Take the 2-minute tour ×
Quantitative Finance Stack Exchange is a question and answer site for finance professionals and academics. It's 100% free, no registration required.

I'm trying to compute the implied volatility of a binary option but I cannot get some of the strikes to reach a convergent solution using either a Monte Carlo pricing model or an analytical Black Scholes model, minimizing using Newton's method. Since binaries are essentially the derivative of a vanilla call wrt the strike, is it even possible to always compute an implied volatility?

share|improve this question
1  
So, I've gotten 3 answers - an emphatic yes, a strong no, and a maybe. Can anyone break the tie? –  Mike Mar 31 at 23:54

4 Answers 4

No, there is an upper limit to a binary option's value, based on the interest rate and how much of the distribution can be packed under the payoff region. Essentially

$$C = e^{-rT} \int_K^\infty \psi(S_T) dS_T$$

for calls and

$$ P = e^{-rT} \int_0^K \psi(S_T) dS_T$$

for puts. Neither of the integrals can ever exceed 1.0 and often they take on a smaller maximum in $\sigma$.

If you are working with market ask prices, it is entirely possible they are above the Black-Scholes maximum, especially for binary puts.

share|improve this answer

Ofcourse, It is always possible to find the implied volatility. The value of binary call is $$ {e}^{-r(T-t)}N(d_2) $$ where $$ d_2=\frac{ln(\frac{S}{E})+(r-D-\frac{\sigma^2}{2})\tau}{\sigma\sqrt\tau} $$

Now, there is nothing that can ever ever stop the newton raphson method to find a $\sigma$ for which the value of binary call is given and is

  • positive
  • if that given value is BC then essentially $$ 0<BC<{e}^{-r\tau} $$

Just, change your code to incrementally change the error value as well as starting point on the newton raphson until it reaches the correct solution. Note: Use the CDF function approximation, as it is better on the extremities than the excel built in NormsDist $$ d = \frac{1}{1 + 0.2316419 * |x|} $$ $$ a_1 = 0.31938153 $$ $$ a_2 = -0.356563782 $$ $$ a_3 = 1.781477937 $$ $$ a_4 = -1.821255978 $$ $$ a_5 = 1.330274429 $$

$$ y = d * (a_1+d*(a_2+d*(a_3+d*(a_4+d*a_5)))) $$ $$ cdf = 1 - \frac{1}{(2\pi)^2} * e^{(-0.5x^2)} * y $$

Except when If x < 0, Then $$ cdf = 1 - cdf $$

share|improve this answer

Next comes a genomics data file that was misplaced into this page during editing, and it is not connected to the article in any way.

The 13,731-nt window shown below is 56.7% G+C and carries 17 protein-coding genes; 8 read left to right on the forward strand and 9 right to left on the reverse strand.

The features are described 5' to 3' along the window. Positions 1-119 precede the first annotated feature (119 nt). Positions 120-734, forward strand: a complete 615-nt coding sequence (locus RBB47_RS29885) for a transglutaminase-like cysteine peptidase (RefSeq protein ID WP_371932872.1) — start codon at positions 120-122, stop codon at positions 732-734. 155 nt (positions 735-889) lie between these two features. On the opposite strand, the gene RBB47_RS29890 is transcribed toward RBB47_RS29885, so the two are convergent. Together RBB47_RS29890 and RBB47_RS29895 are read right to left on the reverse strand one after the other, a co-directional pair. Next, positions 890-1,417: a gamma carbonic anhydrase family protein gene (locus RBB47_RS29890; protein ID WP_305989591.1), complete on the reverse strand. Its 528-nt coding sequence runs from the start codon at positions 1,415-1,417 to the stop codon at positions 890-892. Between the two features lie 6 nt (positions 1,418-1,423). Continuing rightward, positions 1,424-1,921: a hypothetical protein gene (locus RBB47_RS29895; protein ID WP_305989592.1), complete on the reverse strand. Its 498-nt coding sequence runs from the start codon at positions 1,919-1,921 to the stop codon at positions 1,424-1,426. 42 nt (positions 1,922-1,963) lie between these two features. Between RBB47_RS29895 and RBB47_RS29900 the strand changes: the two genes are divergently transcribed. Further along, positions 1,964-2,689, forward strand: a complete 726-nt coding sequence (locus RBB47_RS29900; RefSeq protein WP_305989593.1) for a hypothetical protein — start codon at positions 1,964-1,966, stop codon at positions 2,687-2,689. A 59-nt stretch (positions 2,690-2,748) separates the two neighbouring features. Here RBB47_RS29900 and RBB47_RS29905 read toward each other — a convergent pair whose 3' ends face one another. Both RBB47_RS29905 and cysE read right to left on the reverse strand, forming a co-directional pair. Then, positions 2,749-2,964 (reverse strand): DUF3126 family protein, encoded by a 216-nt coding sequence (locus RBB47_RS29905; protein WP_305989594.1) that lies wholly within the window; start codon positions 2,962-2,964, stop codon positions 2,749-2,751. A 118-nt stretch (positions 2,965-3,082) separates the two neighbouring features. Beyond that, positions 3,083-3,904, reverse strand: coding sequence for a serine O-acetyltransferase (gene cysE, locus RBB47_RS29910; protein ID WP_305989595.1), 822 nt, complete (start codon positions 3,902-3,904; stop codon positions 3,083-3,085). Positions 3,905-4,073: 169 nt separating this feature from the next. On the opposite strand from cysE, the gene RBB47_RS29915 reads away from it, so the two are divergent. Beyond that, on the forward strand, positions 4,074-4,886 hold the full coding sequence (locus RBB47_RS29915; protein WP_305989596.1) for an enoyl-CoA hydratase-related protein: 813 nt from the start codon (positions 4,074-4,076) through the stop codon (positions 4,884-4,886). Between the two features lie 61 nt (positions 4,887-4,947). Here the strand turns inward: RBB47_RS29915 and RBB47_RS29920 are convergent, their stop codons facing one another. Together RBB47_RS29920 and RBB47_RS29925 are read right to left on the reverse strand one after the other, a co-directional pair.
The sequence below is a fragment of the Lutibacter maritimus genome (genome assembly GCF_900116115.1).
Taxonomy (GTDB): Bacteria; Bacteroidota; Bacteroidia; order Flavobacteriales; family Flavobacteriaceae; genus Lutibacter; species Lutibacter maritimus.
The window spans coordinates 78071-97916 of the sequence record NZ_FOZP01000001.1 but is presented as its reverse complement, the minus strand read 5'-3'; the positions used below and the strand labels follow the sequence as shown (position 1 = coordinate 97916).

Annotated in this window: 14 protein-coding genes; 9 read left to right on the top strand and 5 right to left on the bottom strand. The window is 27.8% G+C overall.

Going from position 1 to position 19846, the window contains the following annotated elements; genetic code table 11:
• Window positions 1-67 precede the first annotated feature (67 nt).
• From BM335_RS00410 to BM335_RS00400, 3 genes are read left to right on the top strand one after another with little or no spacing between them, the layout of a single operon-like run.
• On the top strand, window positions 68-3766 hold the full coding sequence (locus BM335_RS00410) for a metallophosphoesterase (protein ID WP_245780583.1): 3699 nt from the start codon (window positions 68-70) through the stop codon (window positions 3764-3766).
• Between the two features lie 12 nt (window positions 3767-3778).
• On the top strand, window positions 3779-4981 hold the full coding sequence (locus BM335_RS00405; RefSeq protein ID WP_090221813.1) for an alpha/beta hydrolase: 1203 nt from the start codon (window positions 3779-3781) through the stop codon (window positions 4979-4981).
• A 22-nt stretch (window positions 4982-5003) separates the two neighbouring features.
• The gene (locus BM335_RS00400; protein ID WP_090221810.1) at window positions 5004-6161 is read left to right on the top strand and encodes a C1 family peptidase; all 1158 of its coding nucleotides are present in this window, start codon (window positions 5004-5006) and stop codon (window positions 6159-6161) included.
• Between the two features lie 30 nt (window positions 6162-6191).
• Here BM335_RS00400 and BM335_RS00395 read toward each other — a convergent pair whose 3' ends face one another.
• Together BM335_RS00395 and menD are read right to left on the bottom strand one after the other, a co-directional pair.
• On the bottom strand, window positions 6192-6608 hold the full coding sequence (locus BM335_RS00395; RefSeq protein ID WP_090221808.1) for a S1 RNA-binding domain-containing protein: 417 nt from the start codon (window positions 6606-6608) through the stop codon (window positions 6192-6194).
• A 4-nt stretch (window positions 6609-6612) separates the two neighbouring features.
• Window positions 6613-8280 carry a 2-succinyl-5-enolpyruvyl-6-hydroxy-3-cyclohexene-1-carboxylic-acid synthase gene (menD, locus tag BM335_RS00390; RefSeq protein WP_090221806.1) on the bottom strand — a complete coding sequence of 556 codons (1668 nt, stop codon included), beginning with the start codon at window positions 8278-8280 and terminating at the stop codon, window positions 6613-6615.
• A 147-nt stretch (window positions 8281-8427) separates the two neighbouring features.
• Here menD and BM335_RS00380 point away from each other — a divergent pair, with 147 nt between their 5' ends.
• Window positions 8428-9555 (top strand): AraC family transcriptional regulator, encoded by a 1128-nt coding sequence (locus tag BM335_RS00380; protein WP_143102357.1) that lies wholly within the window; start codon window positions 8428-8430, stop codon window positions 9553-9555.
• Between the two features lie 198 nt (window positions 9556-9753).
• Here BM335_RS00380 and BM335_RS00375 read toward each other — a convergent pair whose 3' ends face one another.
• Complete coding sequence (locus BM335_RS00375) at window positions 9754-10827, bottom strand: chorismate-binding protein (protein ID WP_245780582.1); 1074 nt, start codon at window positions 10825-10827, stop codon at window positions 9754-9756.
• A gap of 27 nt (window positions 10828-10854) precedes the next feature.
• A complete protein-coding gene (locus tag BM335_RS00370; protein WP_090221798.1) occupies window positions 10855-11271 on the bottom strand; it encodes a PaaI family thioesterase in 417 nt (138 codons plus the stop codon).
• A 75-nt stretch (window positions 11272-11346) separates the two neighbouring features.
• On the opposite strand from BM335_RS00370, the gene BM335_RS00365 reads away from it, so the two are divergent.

An out-of-the money binary call option will have two implied volatilities. After the first implied volatility keep looking at increasingly higher implied volatilities. After a while the binary call option price doesn't rise further, i.e. the binary call vega falls to zero, and then the binary call option price starts falling as implied volatility continues to rise, i.e. the vega turns negative.

Why this condition exists is down to the value of an out-of-the-money call being capped (at roughly 0.5) but as implied volatility keeps rising there is an increased likelihood that the option will be worthless.

There's no point in me proving this here so try it yourselves using the above equations.

share|improve this answer

Implied volatility is used to explain the market price, generally of vanilla options. Binary Call values goes to zero when $\sigma \rightarrow \infty $. Increasing volatility does not increase price as it does for vanilla options. You can another question that shed more light. The quoted SPZ binaries on CBOE on SPX are completely out of the range of maximum binary values. The bid and ask are both higher.

Binaries as you know, as you stated, they are derivative of vanilla options, so better to limit implied vol to vanilla options then explain the difference in binaries in terms of market factors such as skew, supply/demand, liquidity. In that sense, the implied volatility is not calculatable in the traditional sense or does not exist. I hope this explains it all.

share|improve this answer

Your Answer

 
discard

By posting your answer, you agree to the privacy policy and terms of service.

Not the answer you're looking for? Browse other questions tagged or ask your own question.